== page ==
Joel Quenneville would rather have the steak than the sizzle.
And now that trophy talk has started to envelop one of his star defensemen, the Chicago Blackhawks' coach is quick to praise Duncan Keith
for the meaty minutiae of his blue-line work.
"The best part for us, as far as measuring a defenseman's efficiency, is consistency -- and predictability," Quenneville tells NHL.com. "And Duncan has been that, game in and game out.
"His numbers offensively have increased this year. (Thanks to) his quickness, his shot seems to be penetrating more this year," Quenneville said. "Certainly we really like the energy he brings, shift in and shift out. You know he's going to get the job done."
Keith has begun to elicit widespread praise in his fifth full NHL season — not the least of which has come from Hockey Canada brass, who selected the Winnipeg, Canada native, along with his partner Brent Seabrook
, as a Canadian blue-line package deal for the 2010 Vancouver Olympics.
Keith is considered by many to be a serious contender for the Norris Trophy as the NHL's top defenseman, and that's no surprise to his Blackhawks teammates.
"Duncan is an elite defenseman, and now that the talk about a Norris Trophy has started, I definitely think his name should be in there," said Seabrook, who's been paired up with Keith for the past couple seasons. "He's really elevated his offensive game. He's making some great plays. He's doing all the little things that make him successful — getting the pucks to the forwards, and getting the pucks through, which is creating a lot of the opportunities in terms of goals and points for us."
A second-round choice of the Blackhawks during the 2002 Entry Draft, Keith has excelled this season at both the conspicuous and inconspicuous aspects of his job.
The former Michigan State Spartan already has 46 points in 51 games, which eclipses his career single-season high of 44, etched in 2008-09, and places him second in scoring output among NHL rearguards, five points back of Washington's Mike Green.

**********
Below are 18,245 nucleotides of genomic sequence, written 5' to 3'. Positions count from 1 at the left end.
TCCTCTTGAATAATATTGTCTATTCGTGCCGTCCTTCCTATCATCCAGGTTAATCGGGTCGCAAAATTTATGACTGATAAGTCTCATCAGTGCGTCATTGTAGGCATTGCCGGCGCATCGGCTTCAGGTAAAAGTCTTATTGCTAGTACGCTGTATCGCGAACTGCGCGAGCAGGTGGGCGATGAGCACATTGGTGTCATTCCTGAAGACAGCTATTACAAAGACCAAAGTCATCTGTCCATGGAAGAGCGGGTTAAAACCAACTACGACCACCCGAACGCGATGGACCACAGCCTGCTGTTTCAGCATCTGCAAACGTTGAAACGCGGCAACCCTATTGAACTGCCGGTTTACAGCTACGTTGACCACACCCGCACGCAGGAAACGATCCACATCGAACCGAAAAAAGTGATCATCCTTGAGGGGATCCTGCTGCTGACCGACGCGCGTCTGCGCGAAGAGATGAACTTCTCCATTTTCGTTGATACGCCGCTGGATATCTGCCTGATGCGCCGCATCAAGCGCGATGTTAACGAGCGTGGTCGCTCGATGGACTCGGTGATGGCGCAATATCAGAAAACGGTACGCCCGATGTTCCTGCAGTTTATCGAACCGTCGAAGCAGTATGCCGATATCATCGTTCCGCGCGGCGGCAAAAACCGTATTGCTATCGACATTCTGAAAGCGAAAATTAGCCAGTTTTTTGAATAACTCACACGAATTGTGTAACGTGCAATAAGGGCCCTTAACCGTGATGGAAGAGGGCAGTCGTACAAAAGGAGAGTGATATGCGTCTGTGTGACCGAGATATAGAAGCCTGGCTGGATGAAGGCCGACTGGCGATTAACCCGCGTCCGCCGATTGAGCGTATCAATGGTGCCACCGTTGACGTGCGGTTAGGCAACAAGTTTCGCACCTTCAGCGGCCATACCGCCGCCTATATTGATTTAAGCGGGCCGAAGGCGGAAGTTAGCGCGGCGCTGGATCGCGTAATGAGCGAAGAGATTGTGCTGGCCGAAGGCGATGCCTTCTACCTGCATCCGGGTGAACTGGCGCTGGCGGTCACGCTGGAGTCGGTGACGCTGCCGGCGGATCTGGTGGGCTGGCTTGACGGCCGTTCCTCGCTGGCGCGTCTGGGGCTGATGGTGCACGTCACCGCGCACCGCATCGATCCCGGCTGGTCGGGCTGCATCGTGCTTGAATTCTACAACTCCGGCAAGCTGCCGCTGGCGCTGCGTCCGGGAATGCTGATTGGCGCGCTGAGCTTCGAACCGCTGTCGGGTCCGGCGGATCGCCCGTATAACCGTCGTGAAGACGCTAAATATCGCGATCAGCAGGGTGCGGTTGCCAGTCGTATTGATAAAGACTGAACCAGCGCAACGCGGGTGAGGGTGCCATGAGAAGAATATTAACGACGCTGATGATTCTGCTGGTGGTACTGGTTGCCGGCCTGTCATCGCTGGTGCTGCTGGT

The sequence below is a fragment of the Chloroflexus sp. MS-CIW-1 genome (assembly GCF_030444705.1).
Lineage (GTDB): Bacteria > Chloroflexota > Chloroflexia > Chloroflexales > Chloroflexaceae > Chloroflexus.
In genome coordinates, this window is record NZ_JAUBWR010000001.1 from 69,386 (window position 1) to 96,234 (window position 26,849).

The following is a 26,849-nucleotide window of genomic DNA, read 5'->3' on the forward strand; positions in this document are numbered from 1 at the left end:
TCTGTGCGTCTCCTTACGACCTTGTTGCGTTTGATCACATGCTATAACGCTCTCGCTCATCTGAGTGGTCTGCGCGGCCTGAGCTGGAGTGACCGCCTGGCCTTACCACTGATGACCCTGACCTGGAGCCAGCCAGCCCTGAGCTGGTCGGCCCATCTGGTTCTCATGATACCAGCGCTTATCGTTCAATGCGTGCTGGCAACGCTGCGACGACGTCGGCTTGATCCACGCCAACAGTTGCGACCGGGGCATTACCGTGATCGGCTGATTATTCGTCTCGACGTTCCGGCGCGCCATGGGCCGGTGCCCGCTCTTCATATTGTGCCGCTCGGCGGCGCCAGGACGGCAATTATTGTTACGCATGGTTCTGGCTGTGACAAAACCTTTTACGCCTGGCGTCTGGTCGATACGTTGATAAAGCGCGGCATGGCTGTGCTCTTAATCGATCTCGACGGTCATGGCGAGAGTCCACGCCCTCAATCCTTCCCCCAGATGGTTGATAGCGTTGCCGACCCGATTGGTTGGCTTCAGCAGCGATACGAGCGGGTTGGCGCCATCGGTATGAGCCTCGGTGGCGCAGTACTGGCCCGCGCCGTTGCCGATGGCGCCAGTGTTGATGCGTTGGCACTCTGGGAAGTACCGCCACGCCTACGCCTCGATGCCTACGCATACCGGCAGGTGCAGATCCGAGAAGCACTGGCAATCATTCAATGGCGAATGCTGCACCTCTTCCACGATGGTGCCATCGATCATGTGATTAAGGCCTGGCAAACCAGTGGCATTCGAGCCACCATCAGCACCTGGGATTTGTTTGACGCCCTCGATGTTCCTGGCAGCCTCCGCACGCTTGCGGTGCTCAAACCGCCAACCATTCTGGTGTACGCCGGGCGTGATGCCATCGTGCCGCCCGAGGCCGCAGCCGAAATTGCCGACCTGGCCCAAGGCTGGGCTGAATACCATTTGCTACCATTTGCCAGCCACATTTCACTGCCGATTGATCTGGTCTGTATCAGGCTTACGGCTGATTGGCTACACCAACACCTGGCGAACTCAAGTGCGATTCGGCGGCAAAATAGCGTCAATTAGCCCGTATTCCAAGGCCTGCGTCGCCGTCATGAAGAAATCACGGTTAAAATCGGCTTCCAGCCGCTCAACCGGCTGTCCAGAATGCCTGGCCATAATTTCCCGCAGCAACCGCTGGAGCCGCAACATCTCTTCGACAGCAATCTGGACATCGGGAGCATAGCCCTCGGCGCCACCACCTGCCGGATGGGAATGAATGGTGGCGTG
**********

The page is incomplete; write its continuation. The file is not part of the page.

It's no secret that Keith and Seabrook are considered the best shut-down pairing in the League. Keith boasts a spiffy plus-18 rating, second on his team behind Seabrook (plus-23). And Keith is now among the league leaders in ice time, logging an average of 26:29 a game and trailing only Carolina's Joni Pitkanen in that department.
Keith scored an empty-net goal Thursday night during Chicago's 3-1 win over the Flames in Calgary.
"The more important games you play, the more confidence you get. This is my fifth year now, and I feel more confident than I ever have," Keith, 26, tells NHL.com. "We've got a solid team here in Chicago, and that's a big reason. We've got so many skilled players; it's just fun to be out here playing.
"A lot of it comes from not being satisfied with anything. Really, what's there to be satisfied about for me? I haven't done anything yet. I haven't won anything," adds Keith, who in early December signed a 13-year, $72-million contract, the richest in club history. "I've gotten better, and I want to keep getting better. It comes down to hard work, and a determination to try and get better."
Chris Chelios was the last Blackhawk to capture the Norris Trophy, back during the 1995-96 season, but the buzz has really begun to surround Keith.
Nick Lidstrom, a six-time Norris winner, recently said of Keith: "He's matured as a defenseman. I think he's getting better and better. He's good at knowing when to get up the ice and join the rush, and when to sit back and pinch. It looks like he's had some good experience, because he's great in all areas of the game."
And no less an authority than legendary NHL coach Scotty Bowman — biased, to be sure, but one of the greatest minds in the game — calls Keith "a top (Norris) candidate, for sure."
"I knew a couple of years ago that he'd be a good player, but I can't honestly say I projected him to be this good," the Blackhawks' senior adviser of hockey operations recently told the Calgary Herald. "What he's really improved this year is his shot. Great wheels; such a good skater. Great laterally. A lot of minutes ... he's calm; you never see him running all over the place."
Keith and Seabrook "play against all the top guys. So (Keith) gets no softies," added Bowman. "Some players, their stats are maybe inflated because a coach spots them and doesn't trust them against certain top players.
"Not with Keith. He earns everything he gets."
Author: Todd Kimberley | NHL.com Correspondent